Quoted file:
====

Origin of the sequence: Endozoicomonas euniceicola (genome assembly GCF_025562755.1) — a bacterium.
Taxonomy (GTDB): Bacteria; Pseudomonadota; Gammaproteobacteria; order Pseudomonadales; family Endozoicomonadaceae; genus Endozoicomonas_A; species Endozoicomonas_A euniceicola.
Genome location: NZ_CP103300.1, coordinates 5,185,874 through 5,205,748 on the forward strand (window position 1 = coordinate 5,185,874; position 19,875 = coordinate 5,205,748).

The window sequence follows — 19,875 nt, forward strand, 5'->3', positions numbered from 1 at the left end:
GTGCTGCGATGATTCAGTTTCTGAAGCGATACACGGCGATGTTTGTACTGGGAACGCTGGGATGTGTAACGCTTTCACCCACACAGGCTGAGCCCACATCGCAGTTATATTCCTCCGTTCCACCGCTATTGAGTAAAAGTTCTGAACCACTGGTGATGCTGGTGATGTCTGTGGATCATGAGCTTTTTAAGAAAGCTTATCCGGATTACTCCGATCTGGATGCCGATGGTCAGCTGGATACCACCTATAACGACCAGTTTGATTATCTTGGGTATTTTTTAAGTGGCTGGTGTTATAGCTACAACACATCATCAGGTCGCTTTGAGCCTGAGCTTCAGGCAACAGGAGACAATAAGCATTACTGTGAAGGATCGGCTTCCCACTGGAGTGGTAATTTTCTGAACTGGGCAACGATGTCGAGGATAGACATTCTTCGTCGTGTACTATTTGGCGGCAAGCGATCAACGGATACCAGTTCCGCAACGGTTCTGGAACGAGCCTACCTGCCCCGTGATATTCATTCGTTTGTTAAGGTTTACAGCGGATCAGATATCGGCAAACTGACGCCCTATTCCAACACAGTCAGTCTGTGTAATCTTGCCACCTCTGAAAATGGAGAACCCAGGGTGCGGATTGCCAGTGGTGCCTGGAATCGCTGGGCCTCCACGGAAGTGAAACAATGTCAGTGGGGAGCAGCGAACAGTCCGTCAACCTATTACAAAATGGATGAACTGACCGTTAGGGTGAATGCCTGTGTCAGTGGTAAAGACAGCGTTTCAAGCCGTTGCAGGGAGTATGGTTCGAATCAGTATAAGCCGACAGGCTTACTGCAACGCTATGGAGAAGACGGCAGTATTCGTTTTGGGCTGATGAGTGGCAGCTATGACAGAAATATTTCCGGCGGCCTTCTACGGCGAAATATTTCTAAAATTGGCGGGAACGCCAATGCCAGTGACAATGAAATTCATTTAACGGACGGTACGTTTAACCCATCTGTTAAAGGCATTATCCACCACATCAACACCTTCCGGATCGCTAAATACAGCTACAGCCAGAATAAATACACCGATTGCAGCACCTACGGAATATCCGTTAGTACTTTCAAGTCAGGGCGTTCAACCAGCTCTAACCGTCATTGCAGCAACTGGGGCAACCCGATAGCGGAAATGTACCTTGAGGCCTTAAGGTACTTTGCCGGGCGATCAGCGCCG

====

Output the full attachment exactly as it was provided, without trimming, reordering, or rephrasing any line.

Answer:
Origin of the sequence: Endozoicomonas euniceicola (genome assembly GCF_025562755.1) — a bacterium.
Taxonomy (GTDB): Bacteria; Pseudomonadota; Gammaproteobacteria; order Pseudomonadales; family Endozoicomonadaceae; genus Endozoicomonas_A; species Endozoicomonas_A euniceicola.
Genome location: NZ_CP103300.1, coordinates 5,185,874 through 5,205,748 on the forward strand (window position 1 = coordinate 5,185,874; position 19,875 = coordinate 5,205,748).

The window sequence follows — 19,875 nt, forward strand, 5'->3', positions numbered from 1 at the left end:
GTGCTGCGATGATTCAGTTTCTGAAGCGATACACGGCGATGTTTGTACTGGGAACGCTGGGATGTGTAACGCTTTCACCCACACAGGCTGAGCCCACATCGCAGTTATATTCCTCCGTTCCACCGCTATTGAGTAAAAGTTCTGAACCACTGGTGATGCTGGTGATGTCTGTGGATCATGAGCTTTTTAAGAAAGCTTATCCGGATTACTCCGATCTGGATGCCGATGGTCAGCTGGATACCACCTATAACGACCAGTTTGATTATCTTGGGTATTTTTTAAGTGGCTGGTGTTATAGCTACAACACATCATCAGGTCGCTTTGAGCCTGAGCTTCAGGCAACAGGAGACAATAAGCATTACTGTGAAGGATCGGCTTCCCACTGGAGTGGTAATTTTCTGAACTGGGCAACGATGTCGAGGATAGACATTCTTCGTCGTGTACTATTTGGCGGCAAGCGATCAACGGATACCAGTTCCGCAACGGTTCTGGAACGAGCCTACCTGCCCCGTGATATTCATTCGTTTGTTAAGGTTTACAGCGGATCAGATATCGGCAAACTGACGCCCTATTCCAACACAGTCAGTCTGTGTAATCTTGCCACCTCTGAAAATGGAGAACCCAGGGTGCGGATTGCCAGTGGTGCCTGGAATCGCTGGGCCTCCACGGAAGTGAAACAATGTCAGTGGGGAGCAGCGAACAGTCCGTCAACCTATTACAAAATGGATGAACTGACCGTTAGGGTGAATGCCTGTGTCAGTGGTAAAGACAGCGTTTCAAGCCGTTGCAGGGAGTATGGTTCGAATCAGTATAAGCCGACAGGCTTACTGCAACGCTATGGAGAAGACGGCAGTATTCGTTTTGGGCTGATGAGTGGCAGCTATGACAGAAATATTTCCGGCGGCCTTCTACGGCGAAATATTTCTAAAATTGGCGGGAACGCCAATGCCAGTGACAATGAAATTCATTTAACGGACGGTACGTTTAACCCATCTGTTAAAGGCATTATCCACCACATCAACACCTTCCGGATCGCTAAATACAGCTACAGCCAGAATAAATACACCGATTGCAGCACCTACGGAATATCCGTTAGTACTTTCAAGTCAGGGCGTTCAACCAGCTCTAACCGTCATTGCAGCAACTGGGGCAACCCGATAGCGGAAATGTACCTTGAGGCCTTAAGGTACTTTGCCGGGCGATCAGCGCCG